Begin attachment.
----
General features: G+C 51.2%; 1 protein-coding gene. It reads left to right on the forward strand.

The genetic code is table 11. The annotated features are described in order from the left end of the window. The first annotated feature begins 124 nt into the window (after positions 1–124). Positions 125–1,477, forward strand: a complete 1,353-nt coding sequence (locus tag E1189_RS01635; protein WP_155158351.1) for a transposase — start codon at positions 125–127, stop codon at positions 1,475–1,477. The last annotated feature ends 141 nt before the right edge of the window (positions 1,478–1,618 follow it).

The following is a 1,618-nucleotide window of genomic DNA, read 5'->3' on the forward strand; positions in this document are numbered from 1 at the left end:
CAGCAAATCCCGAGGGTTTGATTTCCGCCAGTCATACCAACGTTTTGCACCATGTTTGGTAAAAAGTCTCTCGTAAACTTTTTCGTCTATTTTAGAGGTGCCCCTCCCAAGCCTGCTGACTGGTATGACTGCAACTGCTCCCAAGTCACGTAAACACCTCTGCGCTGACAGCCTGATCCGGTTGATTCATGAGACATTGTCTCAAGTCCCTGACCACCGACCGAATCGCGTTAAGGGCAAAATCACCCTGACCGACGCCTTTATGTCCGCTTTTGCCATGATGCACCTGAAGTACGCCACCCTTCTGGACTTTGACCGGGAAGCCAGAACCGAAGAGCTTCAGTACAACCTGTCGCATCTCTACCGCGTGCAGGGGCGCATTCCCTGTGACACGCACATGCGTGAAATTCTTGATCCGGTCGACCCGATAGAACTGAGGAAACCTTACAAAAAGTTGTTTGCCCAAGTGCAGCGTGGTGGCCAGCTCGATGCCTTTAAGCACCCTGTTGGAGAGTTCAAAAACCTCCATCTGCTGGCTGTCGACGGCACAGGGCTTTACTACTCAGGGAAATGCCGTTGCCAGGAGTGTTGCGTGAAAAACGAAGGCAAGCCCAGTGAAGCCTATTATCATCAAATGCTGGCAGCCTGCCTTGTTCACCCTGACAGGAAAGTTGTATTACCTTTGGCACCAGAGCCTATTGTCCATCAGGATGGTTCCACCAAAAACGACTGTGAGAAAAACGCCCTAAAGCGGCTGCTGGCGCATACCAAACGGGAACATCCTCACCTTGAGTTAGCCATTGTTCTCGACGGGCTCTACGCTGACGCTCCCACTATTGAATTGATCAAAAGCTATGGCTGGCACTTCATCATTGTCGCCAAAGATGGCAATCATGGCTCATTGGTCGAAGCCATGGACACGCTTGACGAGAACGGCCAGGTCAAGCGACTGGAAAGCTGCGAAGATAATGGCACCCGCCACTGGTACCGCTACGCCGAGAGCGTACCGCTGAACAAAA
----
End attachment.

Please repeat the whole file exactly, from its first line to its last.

General features: G+C 51.2%; 1 protein-coding gene. It reads left to right on the forward strand.

The genetic code is table 11. The annotated features are described in order from the left end of the window. The first annotated feature begins 124 nt into the window (after positions 1–124). Positions 125–1,477, forward strand: a complete 1,353-nt coding sequence (locus tag E1189_RS01635; protein WP_155158351.1) for a transposase — start codon at positions 125–127, stop codon at positions 1,475–1,477. The last annotated feature ends 141 nt before the right edge of the window (positions 1,478–1,618 follow it).

The following is a 1,618-nucleotide window of genomic DNA, read 5'->3' on the forward strand; positions in this document are numbered from 1 at the left end:
CAGCAAATCCCGAGGGTTTGATTTCCGCCAGTCATACCAACGTTTTGCACCATGTTTGGTAAAAAGTCTCTCGTAAACTTTTTCGTCTATTTTAGAGGTGCCCCTCCCAAGCCTGCTGACTGGTATGACTGCAACTGCTCCCAAGTCACGTAAACACCTCTGCGCTGACAGCCTGATCCGGTTGATTCATGAGACATTGTCTCAAGTCCCTGACCACCGACCGAATCGCGTTAAGGGCAAAATCACCCTGACCGACGCCTTTATGTCCGCTTTTGCCATGATGCACCTGAAGTACGCCACCCTTCTGGACTTTGACCGGGAAGCCAGAACCGAAGAGCTTCAGTACAACCTGTCGCATCTCTACCGCGTGCAGGGGCGCATTCCCTGTGACACGCACATGCGTGAAATTCTTGATCCGGTCGACCCGATAGAACTGAGGAAACCTTACAAAAAGTTGTTTGCCCAAGTGCAGCGTGGTGGCCAGCTCGATGCCTTTAAGCACCCTGTTGGAGAGTTCAAAAACCTCCATCTGCTGGCTGTCGACGGCACAGGGCTTTACTACTCAGGGAAATGCCGTTGCCAGGAGTGTTGCGTGAAAAACGAAGGCAAGCCCAGTGAAGCCTATTATCATCAAATGCTGGCAGCCTGCCTTGTTCACCCTGACAGGAAAGTTGTATTACCTTTGGCACCAGAGCCTATTGTCCATCAGGATGGTTCCACCAAAAACGACTGTGAGAAAAACGCCCTAAAGCGGCTGCTGGCGCATACCAAACGGGAACATCCTCACCTTGAGTTAGCCATTGTTCTCGACGGGCTCTACGCTGACGCTCCCACTATTGAATTGATCAAAAGCTATGGCTGGCACTTCATCATTGTCGCCAAAGATGGCAATCATGGCTCATTGGTCGAAGCCATGGACACGCTTGACGAGAACGGCCAGGTCAAGCGACTGGAAAGCTGCGAAGATAATGGCACCCGCCACTGGTACCGCTACGCCGAGAGCGTACCGCTGAACAAAA